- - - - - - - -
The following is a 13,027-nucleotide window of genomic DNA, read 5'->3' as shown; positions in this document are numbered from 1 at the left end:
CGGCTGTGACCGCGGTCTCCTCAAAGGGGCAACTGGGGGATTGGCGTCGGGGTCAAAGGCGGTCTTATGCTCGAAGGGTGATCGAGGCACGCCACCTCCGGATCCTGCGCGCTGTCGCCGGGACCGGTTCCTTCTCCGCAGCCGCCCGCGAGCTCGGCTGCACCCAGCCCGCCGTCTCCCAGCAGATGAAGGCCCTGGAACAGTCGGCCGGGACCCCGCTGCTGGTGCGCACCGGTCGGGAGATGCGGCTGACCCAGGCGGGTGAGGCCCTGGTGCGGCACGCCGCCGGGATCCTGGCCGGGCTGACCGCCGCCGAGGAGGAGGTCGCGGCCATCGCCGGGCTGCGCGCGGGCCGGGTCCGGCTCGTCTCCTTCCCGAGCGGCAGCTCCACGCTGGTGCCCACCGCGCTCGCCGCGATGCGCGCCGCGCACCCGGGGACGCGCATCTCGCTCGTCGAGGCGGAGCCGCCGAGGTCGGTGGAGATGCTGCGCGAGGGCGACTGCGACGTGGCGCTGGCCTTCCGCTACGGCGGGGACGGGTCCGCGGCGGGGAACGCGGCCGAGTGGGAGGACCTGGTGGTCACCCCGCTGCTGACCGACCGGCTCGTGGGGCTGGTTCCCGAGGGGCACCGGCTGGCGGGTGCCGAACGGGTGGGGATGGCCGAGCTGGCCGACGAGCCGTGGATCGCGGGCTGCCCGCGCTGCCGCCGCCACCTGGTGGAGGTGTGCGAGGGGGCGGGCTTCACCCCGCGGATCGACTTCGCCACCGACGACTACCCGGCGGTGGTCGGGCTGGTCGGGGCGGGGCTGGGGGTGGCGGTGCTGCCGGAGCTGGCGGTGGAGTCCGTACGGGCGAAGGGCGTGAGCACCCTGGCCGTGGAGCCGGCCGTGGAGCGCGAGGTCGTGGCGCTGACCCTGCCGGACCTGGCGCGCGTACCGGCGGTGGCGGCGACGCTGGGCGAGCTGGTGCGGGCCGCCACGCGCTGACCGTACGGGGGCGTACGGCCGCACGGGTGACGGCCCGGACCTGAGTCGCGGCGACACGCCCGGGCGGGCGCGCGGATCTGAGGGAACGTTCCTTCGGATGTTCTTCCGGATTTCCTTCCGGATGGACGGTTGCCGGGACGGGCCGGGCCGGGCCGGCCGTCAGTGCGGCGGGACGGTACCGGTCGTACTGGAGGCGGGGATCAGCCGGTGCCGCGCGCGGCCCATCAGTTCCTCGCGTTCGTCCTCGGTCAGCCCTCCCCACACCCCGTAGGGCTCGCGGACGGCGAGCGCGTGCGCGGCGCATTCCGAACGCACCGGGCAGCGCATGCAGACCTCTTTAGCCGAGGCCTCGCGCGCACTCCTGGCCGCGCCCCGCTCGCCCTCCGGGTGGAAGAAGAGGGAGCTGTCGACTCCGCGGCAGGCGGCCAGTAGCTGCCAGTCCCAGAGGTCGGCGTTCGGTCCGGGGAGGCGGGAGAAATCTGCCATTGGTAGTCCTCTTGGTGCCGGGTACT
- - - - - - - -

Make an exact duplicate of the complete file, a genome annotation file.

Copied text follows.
The following is a 13,027-nucleotide window of genomic DNA, read 5'->3' as shown; positions in this document are numbered from 1 at the left end:
CGGCTGTGACCGCGGTCTCCTCAAAGGGGCAACTGGGGGATTGGCGTCGGGGTCAAAGGCGGTCTTATGCTCGAAGGGTGATCGAGGCACGCCACCTCCGGATCCTGCGCGCTGTCGCCGGGACCGGTTCCTTCTCCGCAGCCGCCCGCGAGCTCGGCTGCACCCAGCCCGCCGTCTCCCAGCAGATGAAGGCCCTGGAACAGTCGGCCGGGACCCCGCTGCTGGTGCGCACCGGTCGGGAGATGCGGCTGACCCAGGCGGGTGAGGCCCTGGTGCGGCACGCCGCCGGGATCCTGGCCGGGCTGACCGCCGCCGAGGAGGAGGTCGCGGCCATCGCCGGGCTGCGCGCGGGCCGGGTCCGGCTCGTCTCCTTCCCGAGCGGCAGCTCCACGCTGGTGCCCACCGCGCTCGCCGCGATGCGCGCCGCGCACCCGGGGACGCGCATCTCGCTCGTCGAGGCGGAGCCGCCGAGGTCGGTGGAGATGCTGCGCGAGGGCGACTGCGACGTGGCGCTGGCCTTCCGCTACGGCGGGGACGGGTCCGCGGCGGGGAACGCGGCCGAGTGGGAGGACCTGGTGGTCACCCCGCTGCTGACCGACCGGCTCGTGGGGCTGGTTCCCGAGGGGCACCGGCTGGCGGGTGCCGAACGGGTGGGGATGGCCGAGCTGGCCGACGAGCCGTGGATCGCGGGCTGCCCGCGCTGCCGCCGCCACCTGGTGGAGGTGTGCGAGGGGGCGGGCTTCACCCCGCGGATCGACTTCGCCACCGACGACTACCCGGCGGTGGTCGGGCTGGTCGGGGCGGGGCTGGGGGTGGCGGTGCTGCCGGAGCTGGCGGTGGAGTCCGTACGGGCGAAGGGCGTGAGCACCCTGGCCGTGGAGCCGGCCGTGGAGCGCGAGGTCGTGGCGCTGACCCTGCCGGACCTGGCGCGCGTACCGGCGGTGGCGGCGACGCTGGGCGAGCTGGTGCGGGCCGCCACGCGCTGACCGTACGGGGGCGTACGGCCGCACGGGTGACGGCCCGGACCTGAGTCGCGGCGACACGCCCGGGCGGGCGCGCGGATCTGAGGGAACGTTCCTTCGGATGTTCTTCCGGATTTCCTTCCGGATGGACGGTTGCCGGGACGGGCCGGGCCGGGCCGGCCGTCAGTGCGGCGGGACGGTACCGGTCGTACTGGAGGCGGGGATCAGCCGGTGCCGCGCGCGGCCCATCAGTTCCTCGCGTTCGTCCTCGGTCAGCCCTCCCCACACCCCGTAGGGCTCGCGGACGGCGAGCGCGTGCGCGGCGCATTCCGAACGCACCGGGCAGCGCATGCAGACCTCTTTAGCCGAGGCCTCGCGCGCACTCCTGGCCGCGCCCCGCTCGCCCTCCGGGTGGAAGAAGAGGGAGCTGTCGACTCCGCGGCAGGCGGCCAGTAGCTGCCAGTCCCAGAGGTCGGCGTTCGGTCCGGGGAGGCGGGAGAAATCTGCCATTGGTAGTCCTCTTGGTGCCGGGTACT